2015 Archive: Crews prepare for Chinese New Year Parade in SF

(2015 Archive of Chinese New Year Parade) - Float makers and KTVU Fox 2 engineers were working around the clock Friday as they prepare for the annual Chinese New Year parade in San Francisco.

"If you've never been to Chinese New Year it's magic," said master float builder Dave Thomas.

Thomas lives in a swirl of glitter at his shop on a pier in San Francisco, but it takes more than magic to build fantastic parade floats.

"It's a lot of heart. It's the hardest artwork anyone can get into,” said Thomas.

2015's parade for the Year of the Ram boasts some 23 floats. Hundreds of thousands of spectators line the parade route, which has come a long way since Thomas would sneak onto the parade in the early 1980s wearing a disguise.

"In order to stay in the parade we kept making costumes,” said Thomas.

According to Thomas, the parade only included people with Chinatown connects and, since he was from San Jose, Thomas and his friends were kind of crashing the parade. Then one year, parade organizers pulled him aside and said they like what he was doing.

“Then they gave me one float, then three floats, and then I was building all of the floats,” said Thomas.

His floats have modernized too with glitter, glue, and the glamour of LED lighting and projector screens.

"This is kind of where Hong Kong and Singapore have gone, but they make the stuff there and here we have to pay about three-times [as much],” said Thomas. “It takes thousands of little LED lights to light up a tree and, to be honest, we had to bring in experts.”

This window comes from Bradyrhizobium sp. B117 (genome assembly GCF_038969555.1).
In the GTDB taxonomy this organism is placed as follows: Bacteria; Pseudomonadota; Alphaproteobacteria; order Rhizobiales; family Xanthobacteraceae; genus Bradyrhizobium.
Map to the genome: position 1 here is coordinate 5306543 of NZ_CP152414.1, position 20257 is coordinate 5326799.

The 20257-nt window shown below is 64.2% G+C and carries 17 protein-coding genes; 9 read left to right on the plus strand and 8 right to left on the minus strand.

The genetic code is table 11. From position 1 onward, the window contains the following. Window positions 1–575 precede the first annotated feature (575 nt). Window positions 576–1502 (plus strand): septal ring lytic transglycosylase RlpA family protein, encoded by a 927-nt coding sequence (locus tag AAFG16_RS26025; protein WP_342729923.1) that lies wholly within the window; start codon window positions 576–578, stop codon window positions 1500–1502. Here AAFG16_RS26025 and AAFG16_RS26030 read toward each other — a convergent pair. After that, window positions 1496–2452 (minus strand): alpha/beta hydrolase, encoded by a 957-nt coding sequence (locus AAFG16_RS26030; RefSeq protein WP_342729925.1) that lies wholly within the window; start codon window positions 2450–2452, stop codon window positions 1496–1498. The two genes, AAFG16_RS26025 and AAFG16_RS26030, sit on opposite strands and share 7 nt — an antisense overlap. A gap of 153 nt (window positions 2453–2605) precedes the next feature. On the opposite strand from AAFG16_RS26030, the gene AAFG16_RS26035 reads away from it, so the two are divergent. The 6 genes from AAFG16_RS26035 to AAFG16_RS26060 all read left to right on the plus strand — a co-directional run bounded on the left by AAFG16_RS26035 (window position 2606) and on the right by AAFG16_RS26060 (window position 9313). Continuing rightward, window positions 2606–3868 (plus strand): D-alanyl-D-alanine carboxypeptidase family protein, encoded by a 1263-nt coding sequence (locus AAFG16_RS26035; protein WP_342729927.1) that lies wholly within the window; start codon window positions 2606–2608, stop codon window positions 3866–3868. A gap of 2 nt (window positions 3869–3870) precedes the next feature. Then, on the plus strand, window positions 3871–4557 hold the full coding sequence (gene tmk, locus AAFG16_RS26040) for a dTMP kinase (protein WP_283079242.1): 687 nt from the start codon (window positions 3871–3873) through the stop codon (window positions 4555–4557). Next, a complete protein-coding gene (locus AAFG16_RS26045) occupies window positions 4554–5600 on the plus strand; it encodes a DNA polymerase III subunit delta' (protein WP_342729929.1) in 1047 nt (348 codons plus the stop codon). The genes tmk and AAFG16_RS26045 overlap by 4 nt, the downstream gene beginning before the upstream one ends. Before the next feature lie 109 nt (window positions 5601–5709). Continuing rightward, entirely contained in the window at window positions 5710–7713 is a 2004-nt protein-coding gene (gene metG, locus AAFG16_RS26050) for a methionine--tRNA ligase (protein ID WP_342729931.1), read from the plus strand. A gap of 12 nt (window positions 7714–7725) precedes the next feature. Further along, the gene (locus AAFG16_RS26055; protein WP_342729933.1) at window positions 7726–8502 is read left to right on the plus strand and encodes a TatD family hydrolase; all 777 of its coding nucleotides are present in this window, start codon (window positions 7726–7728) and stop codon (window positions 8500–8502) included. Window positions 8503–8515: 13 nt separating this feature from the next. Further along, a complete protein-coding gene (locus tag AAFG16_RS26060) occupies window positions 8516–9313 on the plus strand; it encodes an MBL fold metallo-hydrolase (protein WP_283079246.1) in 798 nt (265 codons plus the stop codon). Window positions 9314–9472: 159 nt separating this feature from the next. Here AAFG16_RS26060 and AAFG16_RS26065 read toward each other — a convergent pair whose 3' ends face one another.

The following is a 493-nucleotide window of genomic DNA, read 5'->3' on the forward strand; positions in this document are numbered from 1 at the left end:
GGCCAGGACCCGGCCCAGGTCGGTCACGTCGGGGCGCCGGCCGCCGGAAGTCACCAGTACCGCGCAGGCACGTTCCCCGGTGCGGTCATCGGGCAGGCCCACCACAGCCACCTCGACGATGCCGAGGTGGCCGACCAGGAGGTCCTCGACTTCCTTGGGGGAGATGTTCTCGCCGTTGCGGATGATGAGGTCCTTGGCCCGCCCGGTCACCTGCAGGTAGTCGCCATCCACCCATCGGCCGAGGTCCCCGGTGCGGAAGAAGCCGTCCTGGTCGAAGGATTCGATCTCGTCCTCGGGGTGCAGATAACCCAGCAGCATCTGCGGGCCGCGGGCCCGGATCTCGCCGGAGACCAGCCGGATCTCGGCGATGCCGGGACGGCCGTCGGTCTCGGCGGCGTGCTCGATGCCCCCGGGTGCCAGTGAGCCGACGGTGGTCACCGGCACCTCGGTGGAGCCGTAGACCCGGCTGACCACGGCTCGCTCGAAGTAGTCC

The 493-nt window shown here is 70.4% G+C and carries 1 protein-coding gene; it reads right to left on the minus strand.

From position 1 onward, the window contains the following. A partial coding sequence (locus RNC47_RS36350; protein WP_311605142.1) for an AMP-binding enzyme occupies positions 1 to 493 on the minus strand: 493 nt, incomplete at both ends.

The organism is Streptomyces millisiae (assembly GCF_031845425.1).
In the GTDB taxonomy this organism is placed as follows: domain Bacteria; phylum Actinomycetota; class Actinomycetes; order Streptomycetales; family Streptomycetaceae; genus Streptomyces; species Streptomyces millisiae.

For people who can't get to the parade in person it will be broadcast on KTVU Fox 2 from 6 p.m. to 8 p.m. The show will also be streamed live on KTVU.com.

"Put you in the middle of the parade and give you a chance to experience at home what you might experience right here at the parade; loud and colorful and exciting,” said KTVU Operations Manager Don Thompson.

Thompson has produced the parade for as long as Thomas has built the floats, nearly 30 years. KTVU Fox 2 crews prepare for it months in advance. Thompson says his favorite moment is six o'clock Saturday night.

"When it goes on the air that's my favorite moment to sit and relax and wait for something to go wrong," laughed Thompson.

Relaxation is a long way out though in the final hours on Friday engineers and artists will be busy creating a feeling; a magical one as we welcome the Lunar New Year.

"That feeling of look at this beautiful amazing thing, that we worked so hard and we get to see people enjoy it on the parade route and the sense of satisfaction watching it all come together,” said float artist and shop manager Stephanie Mufson.